NEWS BRIEFS: State officials want a new fire-focused license plate

Plus, Spokane leads the nation for housing innovation; and Spokane library and EWU partner up for the arts

While Smokey Bear probably wouldn't approve of you doing donuts, he may soon be on one of the personalized license plate options in Washington state. Public Lands Commissioner Hilary Franz is working to create a Smokey Bear license plate, with the proceeds going to wildfire prevention and support for wildland firefighters. The plates would need to be approved with legislation, and the Department of Natural Resources is gathering signatures to get the plate considered by the Department of Licensing. That signup can be found at dnr.wa.gov/smokeybear. "A Smokey Bear license plate would let people show their support for the firefighters who put their lives on the line every season to keep us, our property and our lands safe from fire," Franz said in an announcement. "Putting his image on vehicles across Washington will increase wildfire awareness by reminding everyone of his signature catchphrase: Only You Can Prevent Wildfires." (SAMANTHA WOHLFEIL)

HOUSING BOOM

In a victory for housing advocates, Spokane passed a sweeping slate of reforms last week that make it legal to build diverse types of housing in almost every part of the city. Duplexes. Triplexes. Fourplexes. Cottage housing. Courtyard apartments. Townhomes. In-law units. Even six-plexes. The new law makes permanent a temporary zoning law that earned Spokane national attention when it launched as a pilot program last year. "Spokane can plausibly claim to be the leading city for housing innovation in America right now," the prominent, California-based writer and environmental advocate Alex Steffen wrote on X (formerly Twitter). Many cities have tight zoning restrictions, which have increasingly drawn criticism for prioritizing single-family homes and exacerbating housing affordability issues. City Council members passed the new law unanimously last week after hearing overwhelmingly supportive testimony. Council member Jonathan Bingle noted that the housing reforms had united groups of people who usually disagree. "But on housing, we're sort of together," Bingle said. "There's a real alignment on housing and neighborhood walkability and this entire idea of making our communities smaller and more accessible." (NATE SANFORD)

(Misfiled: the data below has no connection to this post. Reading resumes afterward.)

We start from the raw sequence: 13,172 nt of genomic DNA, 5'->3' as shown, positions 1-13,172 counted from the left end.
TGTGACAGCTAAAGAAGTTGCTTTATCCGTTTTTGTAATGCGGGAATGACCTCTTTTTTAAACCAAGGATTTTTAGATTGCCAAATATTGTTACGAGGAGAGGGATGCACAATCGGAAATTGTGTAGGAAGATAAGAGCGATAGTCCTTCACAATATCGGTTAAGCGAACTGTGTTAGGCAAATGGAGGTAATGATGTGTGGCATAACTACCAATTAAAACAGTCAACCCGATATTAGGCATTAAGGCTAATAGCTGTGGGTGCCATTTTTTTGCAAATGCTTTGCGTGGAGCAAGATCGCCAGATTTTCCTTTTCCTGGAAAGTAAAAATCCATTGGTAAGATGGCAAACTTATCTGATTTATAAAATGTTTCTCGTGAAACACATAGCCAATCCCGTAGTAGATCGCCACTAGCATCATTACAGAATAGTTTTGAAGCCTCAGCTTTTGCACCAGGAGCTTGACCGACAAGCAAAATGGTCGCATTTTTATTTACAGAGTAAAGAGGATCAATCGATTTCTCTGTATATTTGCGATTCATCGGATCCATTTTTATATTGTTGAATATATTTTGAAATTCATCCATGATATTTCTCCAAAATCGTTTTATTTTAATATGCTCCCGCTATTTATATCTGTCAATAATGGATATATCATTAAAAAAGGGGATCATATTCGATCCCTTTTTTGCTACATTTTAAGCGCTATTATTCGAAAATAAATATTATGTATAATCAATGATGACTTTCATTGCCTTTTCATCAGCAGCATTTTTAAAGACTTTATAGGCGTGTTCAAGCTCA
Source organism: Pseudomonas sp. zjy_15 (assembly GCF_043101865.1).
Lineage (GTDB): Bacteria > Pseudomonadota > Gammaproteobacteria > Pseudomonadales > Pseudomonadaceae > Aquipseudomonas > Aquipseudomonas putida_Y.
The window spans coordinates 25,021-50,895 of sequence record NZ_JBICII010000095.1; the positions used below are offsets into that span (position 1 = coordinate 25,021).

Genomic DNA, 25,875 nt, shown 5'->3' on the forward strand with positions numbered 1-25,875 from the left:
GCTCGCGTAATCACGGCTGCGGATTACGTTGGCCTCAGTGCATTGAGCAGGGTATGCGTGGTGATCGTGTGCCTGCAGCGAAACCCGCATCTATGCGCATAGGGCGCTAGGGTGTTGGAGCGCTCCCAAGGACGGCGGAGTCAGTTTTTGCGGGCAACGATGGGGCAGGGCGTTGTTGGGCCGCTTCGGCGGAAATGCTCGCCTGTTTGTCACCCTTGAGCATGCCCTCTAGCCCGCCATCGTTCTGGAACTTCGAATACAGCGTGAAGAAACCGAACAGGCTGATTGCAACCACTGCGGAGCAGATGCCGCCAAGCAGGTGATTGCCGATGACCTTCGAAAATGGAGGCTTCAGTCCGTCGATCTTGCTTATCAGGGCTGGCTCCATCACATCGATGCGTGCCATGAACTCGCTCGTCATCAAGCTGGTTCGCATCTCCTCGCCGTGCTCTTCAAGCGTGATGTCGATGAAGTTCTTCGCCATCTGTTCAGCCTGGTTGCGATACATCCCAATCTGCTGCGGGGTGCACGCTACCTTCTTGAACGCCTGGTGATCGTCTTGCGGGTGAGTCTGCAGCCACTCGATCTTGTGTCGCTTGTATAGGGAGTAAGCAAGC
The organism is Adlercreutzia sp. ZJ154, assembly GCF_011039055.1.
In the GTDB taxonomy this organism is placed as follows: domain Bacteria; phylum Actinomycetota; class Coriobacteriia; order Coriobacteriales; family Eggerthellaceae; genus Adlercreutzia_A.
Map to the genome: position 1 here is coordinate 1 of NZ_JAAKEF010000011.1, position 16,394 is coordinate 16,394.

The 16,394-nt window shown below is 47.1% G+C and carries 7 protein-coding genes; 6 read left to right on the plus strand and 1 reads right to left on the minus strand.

HEARD THE BUZZ?

Earlier this month the Spokane Public Library announced a new partnership with Eastern Washington University's fine and performing arts department. Each fall two recent graduates from the bachelor of fine arts studio art program will receive a six-month artist residency at the Hive. "The first few years after students graduate can be very hard because they lose their school studio space and everyday guidance," Joshua Hobson, the director of EWU Gallery of Art, said in a statement. Spokane Public Library Arts Education Specialist Eva Silverstone says this program will produce "a high-quality lineup of emerging artists in our region." Two graduates, Noelle Bowden and Luu Melon, have already been chosen for this year's residency due to their overwhelming creativity and exceptional applications, according to a statement. Their work can be viewed from 4-7 pm during Open Studio Wednesdays at the Hive. (COLTON RASANEN)

Heartistry: Artistic Wellbeing @ Spark Central

Tuesdays, 3-5 p.m.
  • or